The largest chocolate factory in the world is in Belgium

The largest chocolate factory in the world is located in Wieze, Belgium. Barry Callebaut produces around 270,000 tonnes a year, from cocoa bean to chocolate, making it the largest chocolate supplier in the world.

Picture by Pixabay

In Wieze you will also find the first of the seventeen Chocolate Academy centers that have since been distributed all over the world. A completely new building was recently opened, making the Chocolate Academy center in Wieze the largest center in the world.

Picture by Pixabay

The Belgian chocolate sector exports its quality chocolate to the entire world. Two thirds of both the industrial chocolate and the end products are exported abroad. That's because there is a Belgian chocolate code developed in 2007. The Belgian chocolate code must ensure that the term 'Belgian chocolate' is only used for chocolate that actually comes from Belgium.

The blue forest

The Hallerbos is the most important and extensive forest area between Zenne and Zoniën. The forest is a public favorite thanks to the beautiful purple carpet of wild hyacinths that bloom around mid-April. The varied relief provides wonderful hiking opportunities and makes a visit to this forest more than worthwhile.

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The Hallerbos is located southeast of town of Halle. The forest is largely owned by the Flemish Region and a small part of the Walloon Region and private properties. The Hallerbos forms a quiet recreational area, which is highly appreciated by the population of the surrounding highly urbanized zones. It is very accessible thanks to the many paths.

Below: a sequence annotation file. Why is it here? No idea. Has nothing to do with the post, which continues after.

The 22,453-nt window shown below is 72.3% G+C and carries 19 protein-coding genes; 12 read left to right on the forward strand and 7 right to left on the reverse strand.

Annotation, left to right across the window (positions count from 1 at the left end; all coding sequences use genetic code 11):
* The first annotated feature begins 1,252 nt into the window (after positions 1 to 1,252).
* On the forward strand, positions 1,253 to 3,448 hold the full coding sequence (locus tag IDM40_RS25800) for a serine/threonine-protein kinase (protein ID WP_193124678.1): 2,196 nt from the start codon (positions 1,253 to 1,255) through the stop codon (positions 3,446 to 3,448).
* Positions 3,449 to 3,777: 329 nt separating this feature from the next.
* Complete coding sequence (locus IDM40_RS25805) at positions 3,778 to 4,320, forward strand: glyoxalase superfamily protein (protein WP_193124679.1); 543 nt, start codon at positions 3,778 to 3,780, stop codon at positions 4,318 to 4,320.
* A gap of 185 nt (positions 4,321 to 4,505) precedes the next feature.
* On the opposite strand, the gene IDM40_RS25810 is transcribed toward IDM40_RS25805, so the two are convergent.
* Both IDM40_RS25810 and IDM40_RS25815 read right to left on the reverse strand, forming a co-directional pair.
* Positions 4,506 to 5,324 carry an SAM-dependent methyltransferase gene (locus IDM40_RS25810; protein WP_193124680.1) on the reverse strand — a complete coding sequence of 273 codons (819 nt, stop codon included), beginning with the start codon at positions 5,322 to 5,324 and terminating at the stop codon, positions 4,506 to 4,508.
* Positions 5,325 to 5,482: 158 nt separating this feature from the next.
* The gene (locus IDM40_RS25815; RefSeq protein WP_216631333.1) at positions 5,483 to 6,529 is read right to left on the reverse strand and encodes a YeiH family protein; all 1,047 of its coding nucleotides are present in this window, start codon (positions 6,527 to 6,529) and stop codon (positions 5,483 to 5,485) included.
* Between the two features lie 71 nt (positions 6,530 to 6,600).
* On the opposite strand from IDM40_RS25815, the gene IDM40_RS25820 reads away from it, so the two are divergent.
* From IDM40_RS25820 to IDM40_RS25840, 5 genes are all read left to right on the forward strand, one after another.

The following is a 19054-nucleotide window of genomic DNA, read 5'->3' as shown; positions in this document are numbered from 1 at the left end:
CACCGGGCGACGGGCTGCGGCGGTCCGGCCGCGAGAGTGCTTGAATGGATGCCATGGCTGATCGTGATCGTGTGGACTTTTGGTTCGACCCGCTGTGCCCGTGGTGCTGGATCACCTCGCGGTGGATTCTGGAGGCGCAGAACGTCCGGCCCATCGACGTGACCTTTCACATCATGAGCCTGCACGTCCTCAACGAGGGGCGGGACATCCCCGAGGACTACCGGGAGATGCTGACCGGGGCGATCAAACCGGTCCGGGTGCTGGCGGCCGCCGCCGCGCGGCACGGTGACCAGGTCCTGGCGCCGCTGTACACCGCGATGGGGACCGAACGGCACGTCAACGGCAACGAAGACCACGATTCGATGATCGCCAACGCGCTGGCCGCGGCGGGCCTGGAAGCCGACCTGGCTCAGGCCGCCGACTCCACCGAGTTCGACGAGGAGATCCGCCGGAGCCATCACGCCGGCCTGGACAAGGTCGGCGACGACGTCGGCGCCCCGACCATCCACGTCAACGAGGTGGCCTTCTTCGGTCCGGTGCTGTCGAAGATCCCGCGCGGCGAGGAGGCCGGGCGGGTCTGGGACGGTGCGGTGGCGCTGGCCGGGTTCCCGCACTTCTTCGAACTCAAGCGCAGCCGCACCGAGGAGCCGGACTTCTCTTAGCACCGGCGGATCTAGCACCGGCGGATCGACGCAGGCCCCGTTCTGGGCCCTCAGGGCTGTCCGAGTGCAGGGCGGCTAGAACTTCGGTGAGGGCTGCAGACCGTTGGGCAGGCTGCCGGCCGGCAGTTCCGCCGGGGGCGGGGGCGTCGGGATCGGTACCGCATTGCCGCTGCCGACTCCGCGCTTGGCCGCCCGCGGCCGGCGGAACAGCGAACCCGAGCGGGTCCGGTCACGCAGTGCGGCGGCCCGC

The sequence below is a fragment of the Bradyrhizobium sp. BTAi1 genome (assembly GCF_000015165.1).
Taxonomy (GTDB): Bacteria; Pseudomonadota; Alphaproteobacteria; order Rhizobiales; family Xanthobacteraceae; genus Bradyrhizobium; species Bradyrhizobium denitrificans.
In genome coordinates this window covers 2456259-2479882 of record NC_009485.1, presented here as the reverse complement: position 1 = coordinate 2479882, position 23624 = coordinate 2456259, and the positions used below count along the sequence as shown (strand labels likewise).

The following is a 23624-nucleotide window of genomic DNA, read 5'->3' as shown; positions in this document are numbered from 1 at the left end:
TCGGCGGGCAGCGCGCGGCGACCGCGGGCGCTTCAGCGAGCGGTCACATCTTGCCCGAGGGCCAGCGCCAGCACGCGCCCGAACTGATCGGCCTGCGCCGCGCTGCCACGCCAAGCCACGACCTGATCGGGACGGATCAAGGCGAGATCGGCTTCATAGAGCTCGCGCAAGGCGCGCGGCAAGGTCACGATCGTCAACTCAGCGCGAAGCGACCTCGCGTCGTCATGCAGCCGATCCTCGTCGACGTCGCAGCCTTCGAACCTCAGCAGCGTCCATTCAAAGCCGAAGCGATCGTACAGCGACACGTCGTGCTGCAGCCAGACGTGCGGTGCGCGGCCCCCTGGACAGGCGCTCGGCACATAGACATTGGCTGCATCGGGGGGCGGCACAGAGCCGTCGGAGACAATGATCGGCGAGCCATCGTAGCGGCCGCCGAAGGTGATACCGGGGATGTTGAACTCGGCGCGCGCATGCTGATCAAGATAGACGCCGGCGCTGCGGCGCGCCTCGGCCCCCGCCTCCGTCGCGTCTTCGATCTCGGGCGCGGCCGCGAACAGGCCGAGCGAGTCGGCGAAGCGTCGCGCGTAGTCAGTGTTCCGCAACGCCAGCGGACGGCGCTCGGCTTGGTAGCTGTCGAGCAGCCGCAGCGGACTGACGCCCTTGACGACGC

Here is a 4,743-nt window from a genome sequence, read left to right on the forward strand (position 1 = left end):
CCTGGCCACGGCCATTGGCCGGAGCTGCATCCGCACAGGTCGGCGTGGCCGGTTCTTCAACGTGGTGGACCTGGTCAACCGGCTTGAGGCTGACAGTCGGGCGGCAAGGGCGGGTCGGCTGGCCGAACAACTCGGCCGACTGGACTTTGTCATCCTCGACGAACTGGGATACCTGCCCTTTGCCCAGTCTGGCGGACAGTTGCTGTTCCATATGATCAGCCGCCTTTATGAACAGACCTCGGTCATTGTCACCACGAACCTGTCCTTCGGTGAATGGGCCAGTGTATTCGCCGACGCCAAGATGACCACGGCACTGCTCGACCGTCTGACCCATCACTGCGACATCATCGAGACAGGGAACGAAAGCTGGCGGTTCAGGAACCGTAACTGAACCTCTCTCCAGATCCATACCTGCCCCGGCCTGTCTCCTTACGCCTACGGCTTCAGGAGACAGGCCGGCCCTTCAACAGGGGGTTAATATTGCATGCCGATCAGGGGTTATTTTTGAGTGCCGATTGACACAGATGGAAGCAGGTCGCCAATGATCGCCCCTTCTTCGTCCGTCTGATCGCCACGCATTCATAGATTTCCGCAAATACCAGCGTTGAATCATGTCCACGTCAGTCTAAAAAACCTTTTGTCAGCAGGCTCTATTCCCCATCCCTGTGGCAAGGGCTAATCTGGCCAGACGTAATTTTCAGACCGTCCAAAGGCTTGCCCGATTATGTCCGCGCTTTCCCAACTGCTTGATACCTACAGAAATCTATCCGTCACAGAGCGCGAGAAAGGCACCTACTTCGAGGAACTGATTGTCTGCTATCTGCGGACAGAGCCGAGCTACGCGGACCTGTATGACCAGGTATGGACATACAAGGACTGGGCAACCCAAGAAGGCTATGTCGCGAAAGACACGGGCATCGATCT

The V sign was an invention of a Belgian radio presenter

The hand gesture in which you form the V of Victory was invented by a Belgian. The sign was conceived by engineer Victor de Laveleye. Victor Auguste de Laveleye was a doctor of law and participated as a tennis player in the Summer Olympics of 1920 and 1924. He was a municipal councilor in Saint-Gilles, chairman of the Liberal Party and representative of the people in the Brussels district. De Laveleye was also minister of justice and public education.

Victor de Laveleye

During the Second World War he was director of the Belgian French-language broadcasts on the BBC. He called on his countrymen to paint a V on all kinds of buildings as a resistance to the German occupier. It became popular after Winston Churchill publicly took over the gesture and in the sixties the symbol was given an extra meaning under the impetus of the hippie movement, namely that of peace.

Winston Churchill